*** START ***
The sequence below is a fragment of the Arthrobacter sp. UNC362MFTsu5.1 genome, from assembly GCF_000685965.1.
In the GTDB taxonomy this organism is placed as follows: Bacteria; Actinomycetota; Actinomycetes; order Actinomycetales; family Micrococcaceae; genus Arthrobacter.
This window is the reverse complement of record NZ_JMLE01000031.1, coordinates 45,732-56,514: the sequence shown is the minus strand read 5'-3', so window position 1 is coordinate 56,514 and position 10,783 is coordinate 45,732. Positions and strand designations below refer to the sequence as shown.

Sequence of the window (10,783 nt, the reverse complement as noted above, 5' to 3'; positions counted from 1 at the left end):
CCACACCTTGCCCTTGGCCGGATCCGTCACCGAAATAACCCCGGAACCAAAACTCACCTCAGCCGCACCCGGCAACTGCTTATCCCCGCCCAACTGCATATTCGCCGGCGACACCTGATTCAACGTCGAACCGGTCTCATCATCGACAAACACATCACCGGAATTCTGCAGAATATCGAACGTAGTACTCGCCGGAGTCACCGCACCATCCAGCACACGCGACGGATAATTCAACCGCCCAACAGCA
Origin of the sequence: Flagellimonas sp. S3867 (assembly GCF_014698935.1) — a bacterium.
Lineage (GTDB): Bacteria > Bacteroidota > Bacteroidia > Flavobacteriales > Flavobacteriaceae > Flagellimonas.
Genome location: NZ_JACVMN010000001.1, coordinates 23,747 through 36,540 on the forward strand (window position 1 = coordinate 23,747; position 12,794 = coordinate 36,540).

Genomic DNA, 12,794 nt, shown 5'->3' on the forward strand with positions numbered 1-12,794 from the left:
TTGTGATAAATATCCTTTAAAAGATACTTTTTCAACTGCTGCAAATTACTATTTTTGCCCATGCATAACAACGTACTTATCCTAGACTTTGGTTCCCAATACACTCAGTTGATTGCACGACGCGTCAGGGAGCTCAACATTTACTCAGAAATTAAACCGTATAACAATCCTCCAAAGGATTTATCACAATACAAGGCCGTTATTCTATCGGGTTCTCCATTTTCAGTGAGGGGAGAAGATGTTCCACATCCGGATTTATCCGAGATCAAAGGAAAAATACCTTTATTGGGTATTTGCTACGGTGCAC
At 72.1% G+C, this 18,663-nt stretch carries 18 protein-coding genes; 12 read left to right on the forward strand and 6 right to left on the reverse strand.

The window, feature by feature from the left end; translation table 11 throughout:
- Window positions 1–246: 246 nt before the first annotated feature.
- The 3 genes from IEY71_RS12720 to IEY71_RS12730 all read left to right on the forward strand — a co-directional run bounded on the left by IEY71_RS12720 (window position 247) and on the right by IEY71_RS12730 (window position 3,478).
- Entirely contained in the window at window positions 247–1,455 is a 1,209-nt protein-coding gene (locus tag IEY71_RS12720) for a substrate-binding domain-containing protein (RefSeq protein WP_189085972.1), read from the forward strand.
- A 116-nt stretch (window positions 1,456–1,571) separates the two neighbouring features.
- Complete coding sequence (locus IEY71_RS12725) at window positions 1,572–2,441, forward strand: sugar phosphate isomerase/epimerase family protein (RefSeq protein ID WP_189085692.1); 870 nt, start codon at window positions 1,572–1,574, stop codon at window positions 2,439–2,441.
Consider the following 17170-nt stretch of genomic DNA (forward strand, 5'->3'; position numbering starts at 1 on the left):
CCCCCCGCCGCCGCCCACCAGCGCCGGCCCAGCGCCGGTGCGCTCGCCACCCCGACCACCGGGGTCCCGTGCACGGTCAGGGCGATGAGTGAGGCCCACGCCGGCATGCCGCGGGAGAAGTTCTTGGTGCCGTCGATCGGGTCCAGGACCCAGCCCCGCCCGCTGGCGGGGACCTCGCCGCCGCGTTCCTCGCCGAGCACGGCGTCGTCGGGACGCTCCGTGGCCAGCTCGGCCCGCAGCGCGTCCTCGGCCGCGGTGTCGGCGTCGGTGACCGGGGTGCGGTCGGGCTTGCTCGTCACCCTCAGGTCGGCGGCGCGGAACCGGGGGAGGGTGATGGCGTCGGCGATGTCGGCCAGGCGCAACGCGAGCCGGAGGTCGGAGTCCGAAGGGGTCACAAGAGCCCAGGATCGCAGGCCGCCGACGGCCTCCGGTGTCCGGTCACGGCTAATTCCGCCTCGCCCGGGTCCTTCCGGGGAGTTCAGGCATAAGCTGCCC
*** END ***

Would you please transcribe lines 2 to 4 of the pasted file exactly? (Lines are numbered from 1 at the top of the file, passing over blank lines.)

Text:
In the GTDB taxonomy this organism is placed as follows: Bacteria; Actinomycetota; Actinomycetes; order Actinomycetales; family Micrococcaceae; genus Arthrobacter.
This window is the reverse complement of record NZ_JMLE01000031.1, coordinates 45,732-56,514: the sequence shown is the minus strand read 5'-3', so window position 1 is coordinate 56,514 and position 10,783 is coordinate 45,732. Positions and strand designations below refer to the sequence as shown.

Sequence of the window (10,783 nt, the reverse complement as noted above, 5' to 3'; positions counted from 1 at the left end):